Gerald R. Ford photo

Remarks at the First Annual Banquet of the Republican National Hispanic Assembly.

July 29, 1976

Thank you very much, Fernando. My good friend, the minority leader of the House, Congressman John Rhodes, Congressman Manny Lujan, Ben Fernandez, distinguished members of the administration, guests, and ladies and gentlemen:

It's wonderful to be here tonight, and I thank you from the bottom of my heart for your very warm and friendly welcome. Obviously, I am honored to be here with the Republican National Hispanic Assembly in this month of our national Bicentennial, when we are giving special recognition to our rich national heritage--including our Hispanic heritage.

America's recognition of its Hispanic components involves much, much more than history itself; it includes your vital and growing role, as well as contribution, at all levels of leadership of the United States of America--our country. Your organization has provided an inspiration--and results, I might say-for men and women of Hispanic origin. With your help we have done much, a great deal to mobilize the great wealth of talent and dedication of Hispanic Americans in our Federal Government. And I am especially proud of your contributions, your dedication, your leadership.

In recognition of our mutual desire to increase the number of Hispanic Americans in leadership positions, I am particularly proud in this administration to have appointed many of those that I see here tonight. But as I look across the room, I see not only those who have been appointed and recognized in the past, but I am very pleased to introduce some of my most recent Hispanic appointees. You are proud of them, just as I am.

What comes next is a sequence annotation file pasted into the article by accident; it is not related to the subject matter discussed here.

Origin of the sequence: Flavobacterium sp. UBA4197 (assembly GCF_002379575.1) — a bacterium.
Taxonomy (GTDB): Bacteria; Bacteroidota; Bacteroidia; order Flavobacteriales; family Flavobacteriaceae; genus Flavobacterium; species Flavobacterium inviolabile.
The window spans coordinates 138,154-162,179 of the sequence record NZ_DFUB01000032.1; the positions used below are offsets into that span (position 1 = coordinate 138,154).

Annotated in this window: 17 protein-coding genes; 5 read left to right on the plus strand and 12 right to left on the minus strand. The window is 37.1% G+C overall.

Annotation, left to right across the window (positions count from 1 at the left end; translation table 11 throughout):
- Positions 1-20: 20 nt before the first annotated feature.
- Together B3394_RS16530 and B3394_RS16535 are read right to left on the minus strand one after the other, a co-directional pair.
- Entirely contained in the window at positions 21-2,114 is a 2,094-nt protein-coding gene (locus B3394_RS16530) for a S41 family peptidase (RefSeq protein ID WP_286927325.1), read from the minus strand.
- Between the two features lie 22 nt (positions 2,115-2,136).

First, my new Special Assistant for Hispanic Affairs at the White House, Tom Aranda, Jr. Tom, where are you? If you have any trouble in the White House, call Tom. [Laughter] We hope you have no reason to call him, and we will try to avoid it, but that's his job. And we are proud to have you on board, Tom.

My new Assistant Secretary of the Department of Interior, Albert C. Zapanta. I think most of you recognize that the Department of Interior has vast responsibilities, and I can assure you that we have great faith in the fine job that Albert will do. Congratulations.

We have two diplomatic appointments: Phil Sanchez, he's our new Ambassador to Colombia, a very important post--and congratulations, Phil--and Ignatio Lozano, whom I have nominated to be our Ambassador to El Salvador. It, likewise, is a position of responsibility and an area where we must have a greater and greater influence and interest. And I am sure that both of these two outstanding appointees will do a fine job--and the very best.